Jessica Hische pricing class or PDF:
In this super affordable seminar. You get exactly what you want. How much to charge for lettering, illustration, logo design, editorial illustrations, book cover design, murals, graphic design work, and some extras creatives projects. But she also gives so much valuable information about understanding your finances, how to calculate your hourly rate, how to get paid, contracts, the difference between hourly/day rates vs. flat rate pricing, how "creation" and "usage" works…trust me this is gold. I believe these are global industry numbers that we should all be aware. Maybe you charge less in your home country for specific clients, and that’s okay. You can buy the video seminar or the full PDF of this seminar along with a Microsoft Excel spreadsheet showing the pricing formulas in action. Learn more here: https://jessicahische.teachable.com/p/the-dark-art-of-pricing
The Graphic Artists Guild Handbook: Pricing & Ethical Guidelines:
This Book has been around for the longest time. They published every 2 or 3 years with updated information. The 2021 edition is the latest one. Here you can find the market standard prices for: graphic design, web/interactive design, illustration, cartooning and comics, animation and motion, and surface pattern design. It also has great information about legal rights, contracts, income, and best business practices. Learn more here: https://graphicartistsguild.org/the-graphic-artists-guild-handbook-pricing-ethical-guidelines/
Michael Janda book “The Psychology of Graphic Design Pricing”
This book was the one that taught me how much it cost me to produce my clients work. Yes, your work has a cost to YOU. It also taught me how I can set my prices by first knowing how much I want/need to make in a year and then analyze how realistic I am being. Or if it’s even possible to make a living from my work as a designer. It teaches you how to figure out your production cost by knowing your hourly rate, your production hours, and your hard cost. Then it shows you the formulas to estimate these. It also teaches about what are overhead costs, how to learn the market value of your work, and learn how to talk about budget with your client. I truly recommend this book. Is so simple to understand and apply this knowledge. Learn more here: https://michaeljanda.com/psychopricing/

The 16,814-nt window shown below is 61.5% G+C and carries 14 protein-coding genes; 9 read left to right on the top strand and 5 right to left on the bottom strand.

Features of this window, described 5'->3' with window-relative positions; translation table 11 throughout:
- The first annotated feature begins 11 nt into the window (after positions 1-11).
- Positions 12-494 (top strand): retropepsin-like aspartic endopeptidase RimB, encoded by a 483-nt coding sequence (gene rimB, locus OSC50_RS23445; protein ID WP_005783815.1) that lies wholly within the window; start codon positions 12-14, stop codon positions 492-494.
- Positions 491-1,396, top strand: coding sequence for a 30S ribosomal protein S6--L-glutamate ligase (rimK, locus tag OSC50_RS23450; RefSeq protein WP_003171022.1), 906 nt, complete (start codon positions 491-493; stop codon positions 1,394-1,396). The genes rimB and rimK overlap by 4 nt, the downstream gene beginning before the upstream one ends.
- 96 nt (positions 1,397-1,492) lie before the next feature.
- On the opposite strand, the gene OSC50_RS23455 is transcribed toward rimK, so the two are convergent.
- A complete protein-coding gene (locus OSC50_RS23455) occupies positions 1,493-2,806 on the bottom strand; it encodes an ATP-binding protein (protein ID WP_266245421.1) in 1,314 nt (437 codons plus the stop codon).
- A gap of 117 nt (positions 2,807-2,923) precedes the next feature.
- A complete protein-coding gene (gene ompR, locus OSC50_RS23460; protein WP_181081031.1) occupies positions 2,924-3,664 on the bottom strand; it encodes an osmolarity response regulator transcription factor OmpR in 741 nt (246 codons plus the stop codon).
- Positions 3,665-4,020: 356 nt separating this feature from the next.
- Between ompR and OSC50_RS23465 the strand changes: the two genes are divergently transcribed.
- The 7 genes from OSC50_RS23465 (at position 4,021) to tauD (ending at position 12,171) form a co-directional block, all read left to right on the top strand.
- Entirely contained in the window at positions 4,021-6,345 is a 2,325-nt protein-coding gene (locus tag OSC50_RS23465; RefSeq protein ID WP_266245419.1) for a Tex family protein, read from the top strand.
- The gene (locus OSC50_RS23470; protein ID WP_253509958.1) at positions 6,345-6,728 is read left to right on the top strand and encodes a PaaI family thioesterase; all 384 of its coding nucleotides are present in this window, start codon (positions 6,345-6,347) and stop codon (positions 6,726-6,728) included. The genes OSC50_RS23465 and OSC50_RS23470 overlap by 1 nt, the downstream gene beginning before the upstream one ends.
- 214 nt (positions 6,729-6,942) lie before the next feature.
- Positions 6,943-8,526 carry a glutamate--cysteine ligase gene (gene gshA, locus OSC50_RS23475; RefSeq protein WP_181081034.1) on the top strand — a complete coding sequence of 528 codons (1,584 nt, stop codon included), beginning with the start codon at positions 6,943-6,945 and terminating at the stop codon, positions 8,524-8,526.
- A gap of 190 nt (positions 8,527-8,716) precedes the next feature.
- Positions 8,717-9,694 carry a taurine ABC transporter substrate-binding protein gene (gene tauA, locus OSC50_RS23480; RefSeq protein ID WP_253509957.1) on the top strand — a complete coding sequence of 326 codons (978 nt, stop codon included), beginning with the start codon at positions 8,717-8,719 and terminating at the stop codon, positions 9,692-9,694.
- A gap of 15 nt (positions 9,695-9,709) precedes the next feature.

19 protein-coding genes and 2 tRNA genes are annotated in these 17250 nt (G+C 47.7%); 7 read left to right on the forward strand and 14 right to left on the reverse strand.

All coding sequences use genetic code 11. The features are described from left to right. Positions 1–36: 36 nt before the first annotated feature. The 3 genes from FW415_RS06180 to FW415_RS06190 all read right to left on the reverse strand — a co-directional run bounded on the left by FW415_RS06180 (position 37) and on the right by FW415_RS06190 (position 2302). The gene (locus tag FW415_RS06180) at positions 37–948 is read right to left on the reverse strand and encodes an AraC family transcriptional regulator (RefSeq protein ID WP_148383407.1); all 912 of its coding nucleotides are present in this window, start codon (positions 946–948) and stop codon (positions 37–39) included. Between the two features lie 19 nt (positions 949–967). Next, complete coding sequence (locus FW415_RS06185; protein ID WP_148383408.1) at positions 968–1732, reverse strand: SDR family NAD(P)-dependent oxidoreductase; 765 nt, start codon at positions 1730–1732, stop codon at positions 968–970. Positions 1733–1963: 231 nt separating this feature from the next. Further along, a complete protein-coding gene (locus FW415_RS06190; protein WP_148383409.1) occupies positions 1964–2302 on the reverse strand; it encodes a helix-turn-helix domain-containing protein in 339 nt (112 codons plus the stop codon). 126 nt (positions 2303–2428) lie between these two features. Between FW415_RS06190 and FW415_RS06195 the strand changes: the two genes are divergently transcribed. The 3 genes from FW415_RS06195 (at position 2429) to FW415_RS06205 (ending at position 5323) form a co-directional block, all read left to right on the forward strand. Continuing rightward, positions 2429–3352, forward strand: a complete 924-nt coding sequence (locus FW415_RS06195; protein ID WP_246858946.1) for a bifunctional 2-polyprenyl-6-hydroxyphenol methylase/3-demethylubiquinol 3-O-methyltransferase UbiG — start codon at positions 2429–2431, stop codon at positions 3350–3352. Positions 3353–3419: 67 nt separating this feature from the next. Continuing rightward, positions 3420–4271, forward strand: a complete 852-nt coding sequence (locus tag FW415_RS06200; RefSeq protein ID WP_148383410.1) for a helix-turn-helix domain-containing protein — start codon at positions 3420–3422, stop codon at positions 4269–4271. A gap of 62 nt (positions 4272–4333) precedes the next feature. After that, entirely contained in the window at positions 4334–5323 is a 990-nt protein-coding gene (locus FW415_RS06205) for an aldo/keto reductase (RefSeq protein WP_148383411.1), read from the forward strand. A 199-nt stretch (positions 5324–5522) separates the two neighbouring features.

There you go!
I receive no commissions for these recommendations. They are truly the tools that had helped me charge with confidence and peace of mind. They are easy to understand and straight to the point.
I hope they shine some light into your creative business!
This blog is a space to learn about design and how it intertwines with life; and also about technical aspects of design. I invite you to join my email list. This way you will receive a message every time I publish a new blog. I respect your privacy and will never share your personal information.